Monday, March 6, 2017

Traveling the UK: A Summary

How one travels in the UK depends a great deal on where you are there. Here is a list of the types of traveling that you might do if you spend time in the UK.

1) Ryanair

Image result for ryanair plane

Ryanair is the company that me and Jesse went through whenever we had our adventure in Newcastle and Dublin. It is a small company that allegedly hires mostly new pilots and thus has a kind of bad reputation. The flights that we had from Newcastle to Dublin and then from Dublin to Bristol were fine in my opinion since I had my music and on the flight to Dublin, Jesse and I were asked to do the emergency seating since we were able-bodied and able to assist if needed. I'm grateful that I didn't have to assist since my panic reaction is to freeze, but it was nice to have some extra leg room. The flight to Bristol actually separated us for a while, but again it wasn't a huge deal. Beyond the seemingly constant ads, it was a fine flight since I could listen to my music and watch the Irish countryside become the English channel and then the British countryside and Bristol.

2) Cross-Country Buses

Image result for megabuses ukImage result for national express buses uk

These buses were the way that I mostly got around whenever I was in England for a couple of reasons. If you couldn't guess, Megabus is fairly cheap for the routes that they take you on and while National Express does a lot of the same routes, they were more expensive. I wouldn't be able to tell you precisely the difference between them, except for that National Express had a few more direct routes, but otherwise, they were perfectly fine. The Megabus that Jesse and I took for Newcastle took us on a kind of convoluted route because the main road was jammed up and didn't stop as often as we would have liked (read: more than once), but the seats were comfortable and it had decent wifi. So, not terrible.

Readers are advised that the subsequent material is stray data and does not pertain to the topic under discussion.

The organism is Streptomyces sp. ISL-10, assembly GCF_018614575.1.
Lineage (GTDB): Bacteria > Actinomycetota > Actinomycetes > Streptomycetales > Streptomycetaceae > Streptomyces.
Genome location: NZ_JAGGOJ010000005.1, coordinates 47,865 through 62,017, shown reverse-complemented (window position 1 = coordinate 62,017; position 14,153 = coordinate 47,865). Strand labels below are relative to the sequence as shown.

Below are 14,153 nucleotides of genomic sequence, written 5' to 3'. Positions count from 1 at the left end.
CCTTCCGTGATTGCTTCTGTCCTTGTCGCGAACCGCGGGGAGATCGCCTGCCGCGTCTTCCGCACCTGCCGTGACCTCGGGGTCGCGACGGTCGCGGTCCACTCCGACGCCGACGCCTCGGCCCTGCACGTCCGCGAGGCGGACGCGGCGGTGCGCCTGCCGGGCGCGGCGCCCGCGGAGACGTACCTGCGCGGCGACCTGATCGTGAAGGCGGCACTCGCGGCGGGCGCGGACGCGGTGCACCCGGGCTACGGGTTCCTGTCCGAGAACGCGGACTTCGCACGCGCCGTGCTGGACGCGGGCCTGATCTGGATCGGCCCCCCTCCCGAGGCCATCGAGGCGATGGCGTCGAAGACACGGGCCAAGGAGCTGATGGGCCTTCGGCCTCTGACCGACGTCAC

3) Intercity Buses

Image result for buses uk

This is where the stereotype of the double decker buses come in. Most of the time, if I needed to get around Plymouth I would just walk since it wasn't that far and it was easy to navigate once I knew what I was doing. But if it was a bit further out, or if I was in London, I would take the buses since they would reliably take me wherever I needed to go. The bus drivers were courteous and during my first bus ride out to the church that I was thinking about attending while I was in the UK, the bus driver actually helped me with the stop since I wasn't entirely sure which stop it was and I didn't want to inconvenience him. He let me know when he came to the stop and while he wasn't the guy that I got on the way back, it definitely made me feel more comfortable.

Overall, traveling in the UK isn't hard or terribly expensive so long as you know what kind of traveling you're doing and what your comfort levels are as you embark.